OFFSEASON

Defense no longer Celtics' identity

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Defense no longer Celtics' identity

By A. Sherrod Blakely
CSNNE.com

HOUSTON When you look at all the changes the Boston Celtics have made lately, it's clear that they have added more weapons offensively.

But at what cost?

The Celtics are still one of the NBA's upper echelon teams defensively, even with all the new faces.

But as far as defense remaining this team's identity?

The more you watch them play, the more this point becomes debatable.

You can add one more reason to question this team's foundation being about defense, following Friday night's 93-77 loss at Houston.

Houston only shot 43.8 percent from the field, and scored less than 100 points - the kind of defensive benchmarks you would ideally like to see every game.

But what's lost in the numbers, is how that defense was impacted by the Celtics offense not getting off to a good start.

Houston opened the game with an 8-1 spurt, fueled in large part by the Celtics' inability to make shots that on most nights, usually fall in.

Those missed shots seemed to result in some frustration that eventually seeped into the team's defensive efforts.

And just like that, the Celtics found themselves on the short end of a potential blowout - before halftime.

"We showed them seven, point-blank shots at the basket (at halftime) that didn't go in," Rivers said. "I thought we got a little frustrated because we were missing shots."

Rivers added, "that's uncharacteristic of us. But I definitely thought our offense led to our bad defense."

That is a damning commentary when you consider how much stock the Celtics put into being a stout, gritty defensive-minded team.

"Even though we missed shots, we missed lay-ups, that should never discourage us of how we play night-in and night-out on the defensive end," said Paul Pierce. "We got our work cut out for us if we want to retain home court (throughout the Eastern Conference playoffs), if we want to be on top of the East. We have to wake up inside if we're going to consistently play the type of Celtics defense that got us this record."

Kevin Garnett is the anchor of the Celtics defense, which has been among the NBA's best ever since Garnett and Ray Allen joined forces with Paul Pierce to form the Big Three in 2007.

And as much as Garnett prides himself and his teammates in putting defense first, he can't say with any degree of certainty whether or not the C's allowed their offensive woes early on against the Rockets impact their play at the other end of the floor.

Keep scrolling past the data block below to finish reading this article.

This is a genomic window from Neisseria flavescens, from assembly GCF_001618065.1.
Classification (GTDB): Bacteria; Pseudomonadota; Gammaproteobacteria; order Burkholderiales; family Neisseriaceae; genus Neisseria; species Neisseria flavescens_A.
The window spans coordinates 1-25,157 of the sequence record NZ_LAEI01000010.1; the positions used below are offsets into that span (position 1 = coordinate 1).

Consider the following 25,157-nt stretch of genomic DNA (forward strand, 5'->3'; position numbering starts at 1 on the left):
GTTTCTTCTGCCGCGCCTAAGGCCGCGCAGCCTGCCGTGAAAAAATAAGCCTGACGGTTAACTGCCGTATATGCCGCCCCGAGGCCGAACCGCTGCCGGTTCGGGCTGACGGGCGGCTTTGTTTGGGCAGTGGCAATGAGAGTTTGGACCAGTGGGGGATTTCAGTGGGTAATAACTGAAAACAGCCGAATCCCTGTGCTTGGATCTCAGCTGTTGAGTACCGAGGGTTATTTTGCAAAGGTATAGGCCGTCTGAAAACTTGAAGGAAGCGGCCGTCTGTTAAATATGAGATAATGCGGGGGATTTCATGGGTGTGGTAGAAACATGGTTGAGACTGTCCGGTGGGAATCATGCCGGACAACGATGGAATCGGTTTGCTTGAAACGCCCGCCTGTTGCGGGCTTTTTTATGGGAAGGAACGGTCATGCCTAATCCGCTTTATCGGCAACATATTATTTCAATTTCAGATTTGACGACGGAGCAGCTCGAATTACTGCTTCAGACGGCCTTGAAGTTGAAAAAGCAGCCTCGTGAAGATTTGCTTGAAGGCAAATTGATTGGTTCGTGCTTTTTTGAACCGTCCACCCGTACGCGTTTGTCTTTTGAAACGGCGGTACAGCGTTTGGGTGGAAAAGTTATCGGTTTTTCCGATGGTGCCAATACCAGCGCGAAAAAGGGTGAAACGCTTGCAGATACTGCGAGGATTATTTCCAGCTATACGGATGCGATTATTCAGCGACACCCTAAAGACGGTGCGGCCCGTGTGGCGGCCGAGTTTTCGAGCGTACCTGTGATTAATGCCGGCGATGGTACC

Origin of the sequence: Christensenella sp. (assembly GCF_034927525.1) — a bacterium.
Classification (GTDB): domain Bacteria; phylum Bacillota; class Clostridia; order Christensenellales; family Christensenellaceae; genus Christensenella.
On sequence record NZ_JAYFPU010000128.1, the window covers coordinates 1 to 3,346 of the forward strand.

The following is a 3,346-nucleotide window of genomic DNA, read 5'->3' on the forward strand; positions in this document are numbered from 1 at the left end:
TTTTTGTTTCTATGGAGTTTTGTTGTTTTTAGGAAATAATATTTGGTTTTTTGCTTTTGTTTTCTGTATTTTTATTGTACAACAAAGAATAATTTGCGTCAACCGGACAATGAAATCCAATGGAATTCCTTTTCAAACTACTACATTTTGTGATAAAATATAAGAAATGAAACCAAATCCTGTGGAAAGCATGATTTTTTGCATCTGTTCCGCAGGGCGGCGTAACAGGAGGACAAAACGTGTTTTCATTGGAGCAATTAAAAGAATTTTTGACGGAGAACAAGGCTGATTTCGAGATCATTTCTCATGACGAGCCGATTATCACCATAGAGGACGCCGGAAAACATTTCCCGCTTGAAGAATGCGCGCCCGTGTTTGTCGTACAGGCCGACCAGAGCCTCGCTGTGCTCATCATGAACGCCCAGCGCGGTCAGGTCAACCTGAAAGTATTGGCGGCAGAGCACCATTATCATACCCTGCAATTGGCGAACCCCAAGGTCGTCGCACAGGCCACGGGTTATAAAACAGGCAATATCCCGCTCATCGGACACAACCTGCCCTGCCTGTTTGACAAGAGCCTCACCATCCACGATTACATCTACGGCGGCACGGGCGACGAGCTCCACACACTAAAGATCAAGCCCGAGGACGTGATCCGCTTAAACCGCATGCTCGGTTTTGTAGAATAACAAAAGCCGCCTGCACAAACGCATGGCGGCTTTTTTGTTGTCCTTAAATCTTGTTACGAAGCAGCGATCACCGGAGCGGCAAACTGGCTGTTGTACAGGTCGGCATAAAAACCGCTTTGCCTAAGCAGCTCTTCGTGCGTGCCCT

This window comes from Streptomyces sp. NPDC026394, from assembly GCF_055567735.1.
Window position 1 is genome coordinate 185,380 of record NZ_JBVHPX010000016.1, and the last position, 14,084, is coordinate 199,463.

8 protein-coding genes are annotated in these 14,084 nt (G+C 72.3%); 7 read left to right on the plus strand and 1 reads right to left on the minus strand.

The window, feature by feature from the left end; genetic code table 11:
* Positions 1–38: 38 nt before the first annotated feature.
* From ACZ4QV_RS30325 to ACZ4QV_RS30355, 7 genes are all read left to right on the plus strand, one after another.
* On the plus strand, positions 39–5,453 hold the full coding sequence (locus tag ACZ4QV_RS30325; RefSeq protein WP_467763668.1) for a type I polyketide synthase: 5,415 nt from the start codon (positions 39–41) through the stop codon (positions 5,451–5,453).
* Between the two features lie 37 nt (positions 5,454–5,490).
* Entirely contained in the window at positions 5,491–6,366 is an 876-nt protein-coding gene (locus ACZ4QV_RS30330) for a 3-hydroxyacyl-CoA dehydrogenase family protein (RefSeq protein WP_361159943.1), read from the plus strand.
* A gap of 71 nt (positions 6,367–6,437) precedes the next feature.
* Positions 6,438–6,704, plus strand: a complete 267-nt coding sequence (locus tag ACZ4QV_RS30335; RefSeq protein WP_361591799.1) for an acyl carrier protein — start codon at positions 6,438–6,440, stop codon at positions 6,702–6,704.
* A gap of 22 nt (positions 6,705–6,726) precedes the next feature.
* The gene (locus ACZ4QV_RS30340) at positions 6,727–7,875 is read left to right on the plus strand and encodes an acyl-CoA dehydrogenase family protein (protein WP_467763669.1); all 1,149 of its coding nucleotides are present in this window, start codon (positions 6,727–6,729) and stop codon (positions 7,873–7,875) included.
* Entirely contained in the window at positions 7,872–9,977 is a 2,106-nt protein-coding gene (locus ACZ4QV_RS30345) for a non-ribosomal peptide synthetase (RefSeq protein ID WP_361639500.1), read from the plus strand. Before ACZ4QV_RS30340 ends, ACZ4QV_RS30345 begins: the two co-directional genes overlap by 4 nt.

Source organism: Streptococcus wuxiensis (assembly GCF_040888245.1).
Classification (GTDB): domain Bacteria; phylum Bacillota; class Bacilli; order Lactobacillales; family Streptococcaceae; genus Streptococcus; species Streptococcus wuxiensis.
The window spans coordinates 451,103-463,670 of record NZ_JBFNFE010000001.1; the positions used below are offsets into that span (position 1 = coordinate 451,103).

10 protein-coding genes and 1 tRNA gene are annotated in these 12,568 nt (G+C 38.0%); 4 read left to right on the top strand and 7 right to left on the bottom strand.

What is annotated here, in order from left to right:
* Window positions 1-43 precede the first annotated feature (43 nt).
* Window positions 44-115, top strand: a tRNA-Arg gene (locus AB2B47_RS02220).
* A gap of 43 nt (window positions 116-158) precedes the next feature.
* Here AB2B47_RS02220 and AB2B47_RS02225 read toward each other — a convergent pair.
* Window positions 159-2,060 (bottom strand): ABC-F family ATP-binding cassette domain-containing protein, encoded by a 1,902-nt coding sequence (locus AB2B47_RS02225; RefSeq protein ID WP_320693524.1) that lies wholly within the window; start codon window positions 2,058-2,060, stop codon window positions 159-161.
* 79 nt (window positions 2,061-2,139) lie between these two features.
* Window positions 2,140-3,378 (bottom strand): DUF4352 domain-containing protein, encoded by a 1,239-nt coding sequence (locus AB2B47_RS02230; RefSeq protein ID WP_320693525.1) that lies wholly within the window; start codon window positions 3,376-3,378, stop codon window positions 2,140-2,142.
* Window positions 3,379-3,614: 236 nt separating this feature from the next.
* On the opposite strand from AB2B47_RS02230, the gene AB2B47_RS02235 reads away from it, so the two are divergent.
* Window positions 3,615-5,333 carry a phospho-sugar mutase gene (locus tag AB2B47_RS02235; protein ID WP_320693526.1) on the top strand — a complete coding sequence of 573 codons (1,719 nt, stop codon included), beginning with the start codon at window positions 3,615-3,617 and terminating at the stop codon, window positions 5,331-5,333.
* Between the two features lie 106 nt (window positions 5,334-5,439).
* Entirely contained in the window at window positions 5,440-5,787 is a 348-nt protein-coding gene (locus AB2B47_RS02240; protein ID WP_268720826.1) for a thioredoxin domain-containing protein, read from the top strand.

"I want to say no, because we're a defensive team and we can't let offense dictate defense," Garnett said. "But it certainly seemed that way. They got into an early rhythm and it was hard to turn them off."

A. Sherrod Blakely can be reached at sblakely@comcastsportsnet.com. Follow Sherrod on Twitter at http:twitter.comsherrodbcsn

OFFSEASON

Future uncertain for Johnson and Jerebko as Celtics pursue Durant

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Future uncertain for Johnson and Jerebko as Celtics pursue Durant

BOSTON -- When you’re the Boston Celtics and you have your sights set on a star like Kevin Durant, the potential impact on your roster is undeniable.

That’s a good thing, right?

Well . . . not exactly.

One of the options that the Celtics are considering during the free agency period is whether to waive Amir Johnson and Jonas Jerebko before July 3 which would create additional salary cap space to potentially sign Durant and another near max-salaried player.

But here’s the problem.

Boston could potentially waive Johnson and Jerebko, fail to get Durant or another elite free agent and see the duo gone for nothing in return while they play their way into a big contract toiling in the NBA’s basement with one of the league’s worst teams.

How you ask?

Multiple league sources contacted by CSNNE.com Tuesday night indicated that if the Celtics waive both players, it’s “very likely” that both will be claimed off waivers.

According to a league office official, waiver priority goes to the team with the worst record attempting to claim a player.

And what team had the worst record in the NBA last season?

Yup. The 10-win Philadelphia 76ers.

And what team was right behind them, or ahead depending on how you look at things?

The lowly, 17-win Los Angeles Lakers.

Johnson is due $12 million next season while Jerebko is due to earn $5 million, chump change in this new age of the NBA with the 2016-2017 salary cap expected to be around $94 million.

In addition, both players would join clubs in contract years. Couple that with each being relatively productive and there’s the potential for each player to have a really big season.

Johnson was the Celtics’ top rim-protector last season, in addition to being a solid pick-and-roll defender. He also averaged 7.3 points, 6.4 rebounds with 1.7 assists and 1.1 blocked shots per game. 

And Jerebko shot 39.8 percent from 3-point range last season, and finished up the playoffs in the starting lineup.

The Celtics are well aware of how valuable both players were to Boston’s success last season, and how their production relative to their contracts makes them extremely important to whatever team they play for.

To lose them for what would essentially be a lottery ticket in the Durant sweepstakes, is certainly a gamble that it remains to be seen if the Celtics are willing to take.

Best-case scenario for Boston is to know where they stand with Durant within the first 24 hours of free agency which would then allow them time to make a more informed decision about Johnson and Jerebko’s futures.

As you can imagine, the Celtics are as eager as any team to know what Durant plans to do this summer.

Because the way things are starting to take shape with Boston’s pursuit of the former league MVP, he’s going to have an impact on the Celtics’ roster one way or another.